Student-athletes or corporate employees?

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Richard Messina/Hartford Courant/MCT

Michael Mclaughlin

ABC and Fox Sports microphones bobbed up and down in the face of Shabazz Napier. The University of Connecticut point guard was in the midst of a 2014 NCAA Tournament run in which he would win the Final Four Most Outstanding Player award and help his school become national champions.

“Do you feel like an employee,” asked one of the journalists.

Half a second elapsed before Napier responded.

“I just feel like a student-athlete,” he said. “And sometimes, like I said, there’s hungry nights and I’m not able to eat and I still got to play up to my capabilities.”

So in the same year he went to sleep “starving” at times, the NCAA made over $700 million in revenue from a tournament in which he was the star.

It has been talked about ad naseum, but it deserves to be said again: everyone involved with the NCAA Tournament is making money except the players.

Consider that for each game a team plays in the NCAA Men’s Basketball Tournament, that university’s conference is payed $265,791.

And of the teams that made last year’s tournament, the highest paid men’s basketball coach was John Calipari, who earned $6,356,756 according to a USA TODAY database.

The lowest paid? Wofford’s Mike Young, who was paid $161,043.

Meanwhile, the average salary of an athletic directory at a Football Bowl Subdivision (FBS) university is over $500,000.

A 2011 study by the National College Players Association and Drexel University found that of the 10 best basketball programs in the country, only Duke had scholarship players who lived above the poverty line. And even that was only by an average of $732.

Since then, the NCAA voted in 2015 to allow Division I schools to provide a stipend to cover the full cost of attending an institution.

This certainly helps, but only schools in a Power Five conference provide the stipend. Even within Power Five schools the stipend ranges from $5,666 at the University of Tennessee to $1,400 at Boston College according to the Boston Globe.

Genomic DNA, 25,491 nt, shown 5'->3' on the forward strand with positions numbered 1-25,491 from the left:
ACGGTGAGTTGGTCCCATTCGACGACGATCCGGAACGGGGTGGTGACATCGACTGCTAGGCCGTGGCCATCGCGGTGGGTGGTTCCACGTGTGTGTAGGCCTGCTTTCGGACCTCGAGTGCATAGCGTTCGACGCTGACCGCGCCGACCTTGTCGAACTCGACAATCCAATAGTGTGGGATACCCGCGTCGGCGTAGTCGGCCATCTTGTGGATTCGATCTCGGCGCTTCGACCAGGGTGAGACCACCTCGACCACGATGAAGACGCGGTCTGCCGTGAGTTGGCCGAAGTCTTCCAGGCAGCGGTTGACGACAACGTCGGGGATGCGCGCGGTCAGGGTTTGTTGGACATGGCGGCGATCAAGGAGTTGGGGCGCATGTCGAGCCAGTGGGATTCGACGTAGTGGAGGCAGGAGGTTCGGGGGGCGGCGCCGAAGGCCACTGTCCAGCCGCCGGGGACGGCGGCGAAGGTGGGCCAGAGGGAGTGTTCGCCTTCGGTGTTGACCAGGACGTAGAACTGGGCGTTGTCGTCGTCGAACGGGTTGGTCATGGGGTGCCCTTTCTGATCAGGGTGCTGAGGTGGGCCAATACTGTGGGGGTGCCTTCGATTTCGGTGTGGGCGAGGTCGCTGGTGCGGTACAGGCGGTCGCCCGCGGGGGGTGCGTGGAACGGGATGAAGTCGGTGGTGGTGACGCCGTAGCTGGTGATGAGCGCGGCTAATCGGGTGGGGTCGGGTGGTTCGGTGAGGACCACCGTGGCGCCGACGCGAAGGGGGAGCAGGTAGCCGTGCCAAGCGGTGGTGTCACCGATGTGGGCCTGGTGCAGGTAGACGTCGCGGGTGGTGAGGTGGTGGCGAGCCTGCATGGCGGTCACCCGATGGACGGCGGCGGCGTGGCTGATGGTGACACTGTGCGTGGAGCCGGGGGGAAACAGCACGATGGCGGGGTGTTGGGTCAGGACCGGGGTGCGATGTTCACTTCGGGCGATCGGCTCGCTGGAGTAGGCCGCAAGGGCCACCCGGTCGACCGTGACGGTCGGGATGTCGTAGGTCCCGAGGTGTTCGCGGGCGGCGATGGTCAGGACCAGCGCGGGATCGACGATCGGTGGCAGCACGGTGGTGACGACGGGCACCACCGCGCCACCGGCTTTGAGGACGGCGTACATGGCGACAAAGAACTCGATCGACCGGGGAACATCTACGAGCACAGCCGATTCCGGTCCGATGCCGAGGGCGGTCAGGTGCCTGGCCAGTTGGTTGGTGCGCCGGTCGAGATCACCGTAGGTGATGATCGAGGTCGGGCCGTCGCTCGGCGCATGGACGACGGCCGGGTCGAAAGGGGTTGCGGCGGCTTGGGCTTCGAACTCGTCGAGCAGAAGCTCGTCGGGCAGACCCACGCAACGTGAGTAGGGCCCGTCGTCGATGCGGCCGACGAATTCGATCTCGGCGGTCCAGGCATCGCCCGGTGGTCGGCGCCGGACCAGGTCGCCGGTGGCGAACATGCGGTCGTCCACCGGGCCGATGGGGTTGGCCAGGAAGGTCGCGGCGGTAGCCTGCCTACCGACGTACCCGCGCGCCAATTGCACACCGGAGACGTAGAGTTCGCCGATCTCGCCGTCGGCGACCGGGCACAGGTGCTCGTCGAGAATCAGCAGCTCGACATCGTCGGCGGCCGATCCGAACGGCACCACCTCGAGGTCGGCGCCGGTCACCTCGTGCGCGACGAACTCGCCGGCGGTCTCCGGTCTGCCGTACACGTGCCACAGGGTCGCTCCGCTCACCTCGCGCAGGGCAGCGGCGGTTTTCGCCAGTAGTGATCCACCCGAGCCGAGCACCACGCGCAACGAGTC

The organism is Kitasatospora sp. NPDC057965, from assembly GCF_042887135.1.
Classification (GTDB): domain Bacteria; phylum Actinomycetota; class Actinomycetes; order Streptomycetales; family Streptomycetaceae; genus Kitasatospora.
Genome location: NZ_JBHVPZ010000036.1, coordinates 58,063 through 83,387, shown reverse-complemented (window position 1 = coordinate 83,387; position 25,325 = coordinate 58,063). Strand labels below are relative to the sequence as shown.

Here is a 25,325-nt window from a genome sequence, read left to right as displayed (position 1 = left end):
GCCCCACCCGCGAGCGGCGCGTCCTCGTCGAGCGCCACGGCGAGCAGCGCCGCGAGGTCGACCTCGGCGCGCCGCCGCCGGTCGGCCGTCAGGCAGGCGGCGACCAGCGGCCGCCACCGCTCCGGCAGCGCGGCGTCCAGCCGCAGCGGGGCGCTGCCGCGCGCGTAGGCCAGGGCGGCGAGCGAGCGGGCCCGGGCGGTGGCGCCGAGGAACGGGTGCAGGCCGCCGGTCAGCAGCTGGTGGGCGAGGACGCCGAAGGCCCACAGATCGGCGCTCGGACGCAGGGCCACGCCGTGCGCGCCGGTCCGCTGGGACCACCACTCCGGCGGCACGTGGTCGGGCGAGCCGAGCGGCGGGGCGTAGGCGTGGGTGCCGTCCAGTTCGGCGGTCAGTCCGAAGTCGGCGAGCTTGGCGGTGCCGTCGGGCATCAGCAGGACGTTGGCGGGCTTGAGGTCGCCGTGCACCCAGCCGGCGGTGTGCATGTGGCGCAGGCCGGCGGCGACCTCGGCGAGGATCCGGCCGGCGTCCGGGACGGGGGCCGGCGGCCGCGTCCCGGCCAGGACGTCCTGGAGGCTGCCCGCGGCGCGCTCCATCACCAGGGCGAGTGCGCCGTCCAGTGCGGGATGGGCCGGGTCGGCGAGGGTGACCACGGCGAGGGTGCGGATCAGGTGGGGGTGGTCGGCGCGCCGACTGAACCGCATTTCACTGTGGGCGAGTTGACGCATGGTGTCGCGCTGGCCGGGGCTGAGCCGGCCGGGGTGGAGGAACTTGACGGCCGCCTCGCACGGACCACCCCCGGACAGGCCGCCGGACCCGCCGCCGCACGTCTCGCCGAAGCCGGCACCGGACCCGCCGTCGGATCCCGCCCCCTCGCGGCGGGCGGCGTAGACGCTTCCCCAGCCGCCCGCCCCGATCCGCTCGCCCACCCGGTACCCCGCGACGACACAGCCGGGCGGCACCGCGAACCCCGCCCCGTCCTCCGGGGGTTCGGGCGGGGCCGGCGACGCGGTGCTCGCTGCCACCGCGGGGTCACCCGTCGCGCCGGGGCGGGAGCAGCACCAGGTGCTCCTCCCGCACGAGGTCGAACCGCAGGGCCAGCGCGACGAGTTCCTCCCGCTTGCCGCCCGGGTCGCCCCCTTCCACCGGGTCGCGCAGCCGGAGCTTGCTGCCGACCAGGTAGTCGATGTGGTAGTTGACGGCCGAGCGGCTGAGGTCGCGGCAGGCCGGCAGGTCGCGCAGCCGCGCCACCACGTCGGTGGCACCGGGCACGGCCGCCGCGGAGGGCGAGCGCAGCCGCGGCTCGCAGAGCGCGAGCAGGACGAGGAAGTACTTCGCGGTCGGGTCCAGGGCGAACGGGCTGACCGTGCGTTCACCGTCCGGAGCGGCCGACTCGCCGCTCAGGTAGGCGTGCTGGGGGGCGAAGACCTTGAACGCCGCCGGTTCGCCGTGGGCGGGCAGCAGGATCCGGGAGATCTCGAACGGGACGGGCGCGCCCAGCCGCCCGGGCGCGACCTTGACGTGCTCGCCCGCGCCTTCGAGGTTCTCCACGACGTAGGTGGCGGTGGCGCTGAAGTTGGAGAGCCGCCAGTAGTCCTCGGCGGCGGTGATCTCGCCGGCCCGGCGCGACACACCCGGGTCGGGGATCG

There are 32 Division I basketball conferences.

That means there are nearly 300 schools with scholarship athletes who do not receive such a stipend, even if they earn $265,791 for their conference by appearing in a NCAA tournament game (the money is typically divided evenly between member institutions).

And when a player has his “shining moment” in the tournament, he will not be paid any money when that game is replayed over the years on television.

Now with the NCAA being shut out of getting money from the new College Football Playoff and conferences threatening to leave the association, its power to discipline schools is crushed.

“[Because] they face this possible cessation from really powerful teams, they have no control over what the big schools are doing anymore,” said Todd McFall, a sports economist and professor at Wake Forest University. “I think they are afraid to exercise it [i.e. punish schools] because then it places more of an incentive for those powerful teams to break off.”

Why, then, does the NCAA even exist? And for the Power Five conferences (the ACC, Big Ten, Big 12, Pac-12 and SEC), life without the NCAA may make more financial sense.

“There’s a strong possibility the big conferences could make more money per school,” McFall said. “If they broke off from the NCAA and created their own league with their own institutional oversight about how they are going to treat student athletes, and then they start their own

[basketball] tournament, the NCAA doesn’t get any of

that revenue.”

Who could get some of that revenue? The people who deserve it the most.

“They [the conferences] could then get out of the NCAA’s umbrella about how to compensate student-athletes, which would be a complete overturning of over a century of treatment of student-athletes,” McFall said.